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Publications / Current Status of Arthroscopic
Shoulder Surgery

Surgical Advantage

  1. A virtual “macroscopic” image is received and projects the anatomy in great detail. The surgeon can evaluate his repair work more critically.

  2. Surprise diagnoses” are discovered: Typical examples would be:

    Osteoarthritis in non-radiological apparent cases (e.g. large, focal chondrolytic lesions).

    GLAD lesions (Gleno-Labral Articular Disruption) in instability.

    HAGL lesions (Humeral Avulsion of Gleno-Humeral Ligaments = “reverse Bankart lesion”) in instability.

    The presence of adhesive capsulitis (“frozen shoulder”) – undiagnosed pre-operatively.

    Rotator cuff tear, undiagnosed pre-operatively.

Surgeons who have not developed arthroscopic surgical skills are advised to consider pre-operative diagnostic arthroscopy in relevant cases, before continuing the open surgery.

Patient Advantages

  • Decreased morbidity
  • Less pain
  • Lower incidence of sepsis
  • Early mobilisation
  • Shorter hospital stay and better cosmesis.
  • In experienced hands, surgical time saving amounts to cost saving.

Rotator Cuff Impingement

Structural impingement by the overlying acromion (Bigliani types II and III) is relatively rare and the diagnosis should only me made after excluding other causes of pain: frozen shoulder, arthritis, instability, etc.

Impingement can usually be treated conservatively- if surgery becomes indicated arthroscopic acromioplasty is the method of choice. The authors’ “Dyonics three cannula method has been proven to be accurate and time-efficient.

Many surgeons over diagnose and over- operate this condition.

Rotator Cuff Tears

  1. Ischaemic Tears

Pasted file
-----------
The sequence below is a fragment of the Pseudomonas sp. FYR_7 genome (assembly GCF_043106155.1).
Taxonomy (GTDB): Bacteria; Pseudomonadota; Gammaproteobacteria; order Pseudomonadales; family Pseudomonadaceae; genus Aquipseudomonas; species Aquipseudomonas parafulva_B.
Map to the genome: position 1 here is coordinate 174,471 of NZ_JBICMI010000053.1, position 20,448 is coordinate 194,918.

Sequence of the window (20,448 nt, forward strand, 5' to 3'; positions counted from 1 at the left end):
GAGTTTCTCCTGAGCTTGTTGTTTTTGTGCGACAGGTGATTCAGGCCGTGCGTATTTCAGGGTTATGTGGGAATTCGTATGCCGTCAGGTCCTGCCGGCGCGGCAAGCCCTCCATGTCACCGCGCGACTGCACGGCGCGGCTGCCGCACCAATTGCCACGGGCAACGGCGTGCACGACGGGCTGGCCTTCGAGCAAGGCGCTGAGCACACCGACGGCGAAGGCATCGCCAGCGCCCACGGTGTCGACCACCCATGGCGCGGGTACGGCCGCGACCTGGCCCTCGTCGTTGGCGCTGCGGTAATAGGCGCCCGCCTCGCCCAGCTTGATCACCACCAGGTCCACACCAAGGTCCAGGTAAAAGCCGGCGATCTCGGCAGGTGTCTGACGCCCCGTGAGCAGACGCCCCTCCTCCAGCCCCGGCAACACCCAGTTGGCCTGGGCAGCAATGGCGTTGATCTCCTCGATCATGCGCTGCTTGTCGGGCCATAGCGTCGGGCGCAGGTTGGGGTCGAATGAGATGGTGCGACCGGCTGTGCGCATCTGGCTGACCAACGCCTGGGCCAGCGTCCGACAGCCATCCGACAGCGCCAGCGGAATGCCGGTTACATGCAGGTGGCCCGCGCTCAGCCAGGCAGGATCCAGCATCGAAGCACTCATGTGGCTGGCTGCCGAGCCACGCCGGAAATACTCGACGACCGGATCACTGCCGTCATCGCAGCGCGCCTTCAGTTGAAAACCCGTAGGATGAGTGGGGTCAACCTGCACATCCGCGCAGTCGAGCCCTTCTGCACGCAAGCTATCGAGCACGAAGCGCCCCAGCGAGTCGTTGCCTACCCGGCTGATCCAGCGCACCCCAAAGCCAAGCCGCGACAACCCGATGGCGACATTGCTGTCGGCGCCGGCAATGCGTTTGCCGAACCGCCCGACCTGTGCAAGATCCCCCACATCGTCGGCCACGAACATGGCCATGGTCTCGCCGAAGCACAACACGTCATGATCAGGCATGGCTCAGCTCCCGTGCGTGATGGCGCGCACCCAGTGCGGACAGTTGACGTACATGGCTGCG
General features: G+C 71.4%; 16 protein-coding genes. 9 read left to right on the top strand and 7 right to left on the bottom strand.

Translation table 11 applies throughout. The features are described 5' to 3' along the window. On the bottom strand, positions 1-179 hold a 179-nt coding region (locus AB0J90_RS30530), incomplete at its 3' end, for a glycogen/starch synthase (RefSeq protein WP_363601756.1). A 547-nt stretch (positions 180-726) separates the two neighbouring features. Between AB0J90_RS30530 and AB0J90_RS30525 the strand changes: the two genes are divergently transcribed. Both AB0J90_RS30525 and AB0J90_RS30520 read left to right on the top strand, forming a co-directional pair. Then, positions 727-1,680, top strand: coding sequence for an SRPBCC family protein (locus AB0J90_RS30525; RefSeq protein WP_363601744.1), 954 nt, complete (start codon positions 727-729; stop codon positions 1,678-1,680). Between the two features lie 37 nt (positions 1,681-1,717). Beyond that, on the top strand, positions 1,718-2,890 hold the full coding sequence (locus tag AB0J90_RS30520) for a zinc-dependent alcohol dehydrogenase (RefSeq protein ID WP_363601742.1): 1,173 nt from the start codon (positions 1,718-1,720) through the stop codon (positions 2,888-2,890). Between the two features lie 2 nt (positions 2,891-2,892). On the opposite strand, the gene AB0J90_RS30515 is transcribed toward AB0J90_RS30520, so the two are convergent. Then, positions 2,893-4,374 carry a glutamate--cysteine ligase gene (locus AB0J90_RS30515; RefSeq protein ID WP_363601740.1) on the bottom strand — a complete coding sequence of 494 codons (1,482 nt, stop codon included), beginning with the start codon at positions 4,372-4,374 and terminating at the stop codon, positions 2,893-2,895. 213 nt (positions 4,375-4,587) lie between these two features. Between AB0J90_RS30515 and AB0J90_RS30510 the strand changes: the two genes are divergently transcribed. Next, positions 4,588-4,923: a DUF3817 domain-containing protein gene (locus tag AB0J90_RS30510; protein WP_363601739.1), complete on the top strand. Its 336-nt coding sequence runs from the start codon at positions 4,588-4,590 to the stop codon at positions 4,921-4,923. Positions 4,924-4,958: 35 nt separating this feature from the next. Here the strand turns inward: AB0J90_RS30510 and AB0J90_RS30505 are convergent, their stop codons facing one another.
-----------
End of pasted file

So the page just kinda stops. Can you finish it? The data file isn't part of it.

Tendon disruption occurs in layer 4 & 5 at Zone 2 spontaneously, usually atraumatically, in mature tendons.

  2. Traumatic tears usually occur at the junction of the crescent and the cable and therefore leave the footprint attached to the greater tuberosity (G.T). A typical feature is the remaining ‘tuft’ or flap left laterally on the G.T.

  3. Impingement tears, due to chronic impingement occur on the bursal side of the Rotator Cuff. The deeper layers (4 & 5) are often left intact and explain negative arthrography.

    An anterior aponeurosis was found in a large number of cadavers studied (D. du Toit) and appears to be a confluence of supraspinatus tendon (SST) fibres. This usually remains thickened and intact, despite the surrounding degenerative tear and serves as robust “interval” tissue to plicate or fashion in a “side to side” repair.

Technical aspects

  1. During repair relative mobilisation of the infraspinatus tendon (IST) can be achieved, provided the vector ‘reads’ antero-laterally at approx. 60º.

  2. Access gained via the arthroscope to the spine of scapula, supra- and infraspinatus fossae enhances the “harvesting” potential of the retracted musculo-tendinous structures.

  3. Pain of articular side tears is significantly less than that of bursal side tears. This is due to the higher concentration of nerve fibres (and blood vessels) in the bursal layers (layers I, II and III) - the Standard Impingement (Neer) and strength tests may be negative (layers I – III/IV are still intact!)